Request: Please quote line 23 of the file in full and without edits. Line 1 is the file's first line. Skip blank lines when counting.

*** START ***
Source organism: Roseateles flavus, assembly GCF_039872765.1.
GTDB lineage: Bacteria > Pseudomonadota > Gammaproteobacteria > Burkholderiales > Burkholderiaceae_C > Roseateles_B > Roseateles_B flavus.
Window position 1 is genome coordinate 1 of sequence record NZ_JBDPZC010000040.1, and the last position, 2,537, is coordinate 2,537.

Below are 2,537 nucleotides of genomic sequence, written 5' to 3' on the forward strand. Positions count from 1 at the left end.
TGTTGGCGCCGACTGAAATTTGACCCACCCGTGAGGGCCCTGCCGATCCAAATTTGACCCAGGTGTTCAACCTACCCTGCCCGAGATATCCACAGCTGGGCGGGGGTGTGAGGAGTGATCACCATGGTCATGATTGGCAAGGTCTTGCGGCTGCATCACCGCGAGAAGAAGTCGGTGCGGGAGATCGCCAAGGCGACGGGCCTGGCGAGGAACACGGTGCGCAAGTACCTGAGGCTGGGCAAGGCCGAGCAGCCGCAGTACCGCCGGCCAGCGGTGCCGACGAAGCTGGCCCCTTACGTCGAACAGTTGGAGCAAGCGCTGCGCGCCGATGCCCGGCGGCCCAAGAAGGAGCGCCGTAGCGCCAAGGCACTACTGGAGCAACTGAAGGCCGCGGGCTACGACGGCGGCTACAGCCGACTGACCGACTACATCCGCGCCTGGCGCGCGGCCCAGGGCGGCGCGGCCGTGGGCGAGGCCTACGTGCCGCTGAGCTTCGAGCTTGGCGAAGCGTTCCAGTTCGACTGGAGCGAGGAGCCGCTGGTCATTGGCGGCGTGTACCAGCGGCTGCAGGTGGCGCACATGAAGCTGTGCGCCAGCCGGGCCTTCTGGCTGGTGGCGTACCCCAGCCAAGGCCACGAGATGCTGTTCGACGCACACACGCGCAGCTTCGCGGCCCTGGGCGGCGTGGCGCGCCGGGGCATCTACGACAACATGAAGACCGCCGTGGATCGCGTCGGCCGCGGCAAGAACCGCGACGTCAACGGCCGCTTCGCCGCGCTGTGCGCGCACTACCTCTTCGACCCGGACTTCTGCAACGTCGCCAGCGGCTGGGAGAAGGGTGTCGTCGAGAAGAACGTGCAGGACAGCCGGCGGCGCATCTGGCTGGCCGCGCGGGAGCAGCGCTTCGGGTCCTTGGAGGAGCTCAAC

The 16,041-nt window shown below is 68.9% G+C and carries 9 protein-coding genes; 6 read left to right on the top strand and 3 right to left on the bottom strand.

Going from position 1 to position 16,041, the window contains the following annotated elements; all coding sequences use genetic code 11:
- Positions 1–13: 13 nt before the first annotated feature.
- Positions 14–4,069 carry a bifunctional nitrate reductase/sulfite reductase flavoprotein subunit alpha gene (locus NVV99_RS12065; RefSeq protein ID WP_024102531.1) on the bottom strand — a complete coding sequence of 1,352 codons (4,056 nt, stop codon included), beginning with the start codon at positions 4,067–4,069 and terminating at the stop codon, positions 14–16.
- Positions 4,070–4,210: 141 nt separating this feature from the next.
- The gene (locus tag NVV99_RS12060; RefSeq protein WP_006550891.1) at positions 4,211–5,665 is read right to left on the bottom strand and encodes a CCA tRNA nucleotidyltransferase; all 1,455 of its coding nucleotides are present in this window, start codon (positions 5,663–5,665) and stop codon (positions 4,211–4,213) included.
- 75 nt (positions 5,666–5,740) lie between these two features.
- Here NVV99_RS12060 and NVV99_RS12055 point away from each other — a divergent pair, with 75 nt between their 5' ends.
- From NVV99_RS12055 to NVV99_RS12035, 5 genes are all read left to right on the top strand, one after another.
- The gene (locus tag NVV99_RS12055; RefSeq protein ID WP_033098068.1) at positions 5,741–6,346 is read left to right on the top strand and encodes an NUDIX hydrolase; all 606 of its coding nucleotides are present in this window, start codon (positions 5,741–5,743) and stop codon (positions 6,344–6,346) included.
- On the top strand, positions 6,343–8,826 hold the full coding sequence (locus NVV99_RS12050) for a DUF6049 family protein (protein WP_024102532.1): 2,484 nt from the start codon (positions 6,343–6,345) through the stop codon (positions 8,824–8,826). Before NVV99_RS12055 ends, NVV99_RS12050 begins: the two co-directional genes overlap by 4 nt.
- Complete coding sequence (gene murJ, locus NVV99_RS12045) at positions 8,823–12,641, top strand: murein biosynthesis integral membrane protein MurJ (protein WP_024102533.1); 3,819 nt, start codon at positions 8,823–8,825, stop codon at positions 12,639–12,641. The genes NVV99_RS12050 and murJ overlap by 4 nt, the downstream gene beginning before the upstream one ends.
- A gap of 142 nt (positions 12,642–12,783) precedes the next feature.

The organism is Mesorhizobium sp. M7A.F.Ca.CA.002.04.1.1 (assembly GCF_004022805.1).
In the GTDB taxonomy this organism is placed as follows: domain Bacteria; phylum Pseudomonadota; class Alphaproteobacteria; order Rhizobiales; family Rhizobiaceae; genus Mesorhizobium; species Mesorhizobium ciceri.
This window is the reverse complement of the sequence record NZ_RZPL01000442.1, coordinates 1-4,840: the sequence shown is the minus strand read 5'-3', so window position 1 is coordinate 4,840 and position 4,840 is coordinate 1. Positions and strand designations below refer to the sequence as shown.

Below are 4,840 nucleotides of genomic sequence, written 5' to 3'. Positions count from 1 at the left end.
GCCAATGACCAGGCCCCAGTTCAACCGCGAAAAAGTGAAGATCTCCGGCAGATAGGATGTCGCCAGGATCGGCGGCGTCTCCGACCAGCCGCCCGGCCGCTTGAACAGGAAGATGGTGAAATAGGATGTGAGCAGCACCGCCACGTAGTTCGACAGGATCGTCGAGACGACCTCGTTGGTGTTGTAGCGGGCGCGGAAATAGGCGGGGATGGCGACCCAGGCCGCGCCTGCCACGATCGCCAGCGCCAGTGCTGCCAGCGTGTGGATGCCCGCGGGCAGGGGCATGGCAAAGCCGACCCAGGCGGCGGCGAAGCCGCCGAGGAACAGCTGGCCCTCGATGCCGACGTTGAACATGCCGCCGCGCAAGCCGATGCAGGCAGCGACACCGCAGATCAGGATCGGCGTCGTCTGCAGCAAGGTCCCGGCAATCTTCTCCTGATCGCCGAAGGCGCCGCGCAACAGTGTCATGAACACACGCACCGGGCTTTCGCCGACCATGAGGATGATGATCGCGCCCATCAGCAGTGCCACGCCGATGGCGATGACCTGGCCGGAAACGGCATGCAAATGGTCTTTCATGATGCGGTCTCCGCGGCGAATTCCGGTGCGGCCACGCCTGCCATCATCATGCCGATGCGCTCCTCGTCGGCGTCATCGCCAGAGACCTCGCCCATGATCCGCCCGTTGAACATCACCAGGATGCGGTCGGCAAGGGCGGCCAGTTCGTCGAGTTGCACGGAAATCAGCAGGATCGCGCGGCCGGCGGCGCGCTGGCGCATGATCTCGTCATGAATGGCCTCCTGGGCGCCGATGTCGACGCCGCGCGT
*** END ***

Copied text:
GCCAATGACCAGGCCCCAGTTCAACCGCGAAAAAGTGAAGATCTCCGGCAGATAGGATGTCGCCAGGATCGGCGGCGTCTCCGACCAGCCGCCCGGCCGCTTGAACAGGAAGATGGTGAAATAGGATGTGAGCAGCACCGCCACGTAGTTCGACAGGATCGTCGAGACGACCTCGTTGGTGTTGTAGCGGGCGCGGAAATAGGCGGGGATGGCGACCCAGGCCGCGCCTGCCACGATCGCCAGCGCCAGTGCTGCCAGCGTGTGGATGCCCGCGGGCAGGGGCATGGCAAAGCCGACCCAGGCGGCGGCGAAGCCGCCGAGGAACAGCTGGCCCTCGATGCCGACGTTGAACATGCCGCCGCGCAAGCCGATGCAGGCAGCGACACCGCAGATCAGGATCGGCGTCGTCTGCAGCAAGGTCCCGGCAATCTTCTCCTGATCGCCGAAGGCGCCGCGCAACAGTGTCATGAACACACGCACCGGGCTTTCGCCGACCATGAGGATGATGATCGCGCCCATCAGCAGTGCCACGCCGATGGCGATGACCTGGCCGGAAACGGCATGCAAATGGTCTTTCATGATGCGGTCTCCGCGGCGAATTCCGGTGCGGCCACGCCTGCCATCATCATGCCGATGCGCTCCTCGTCGGCGTCATCGCCAGAGACCTCGCCCATGATCCGCCCGTTGAACATCACCAGGATGCGGTCGGCAAGGGCGGCCAGTTCGTCGAGTTGCACGGAAATCAGCAGGATCGCGCGGCCGGCGGCGCGCTGGCGCATGATCTCGTCATGAATGGCCTCCTGGGCGCCGATGTCGACGCCGCGCGT